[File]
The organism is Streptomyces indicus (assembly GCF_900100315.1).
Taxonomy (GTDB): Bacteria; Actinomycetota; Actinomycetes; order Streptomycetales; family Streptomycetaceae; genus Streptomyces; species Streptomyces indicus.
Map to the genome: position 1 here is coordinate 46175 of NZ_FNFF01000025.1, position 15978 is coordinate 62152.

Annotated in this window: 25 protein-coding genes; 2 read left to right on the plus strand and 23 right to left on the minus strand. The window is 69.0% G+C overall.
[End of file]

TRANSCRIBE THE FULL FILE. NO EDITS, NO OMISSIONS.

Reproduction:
The organism is Streptomyces indicus (assembly GCF_900100315.1).
Taxonomy (GTDB): Bacteria; Actinomycetota; Actinomycetes; order Streptomycetales; family Streptomycetaceae; genus Streptomyces; species Streptomyces indicus.
Map to the genome: position 1 here is coordinate 46175 of NZ_FNFF01000025.1, position 15978 is coordinate 62152.

Annotated in this window: 25 protein-coding genes; 2 read left to right on the plus strand and 23 right to left on the minus strand. The window is 69.0% G+C overall.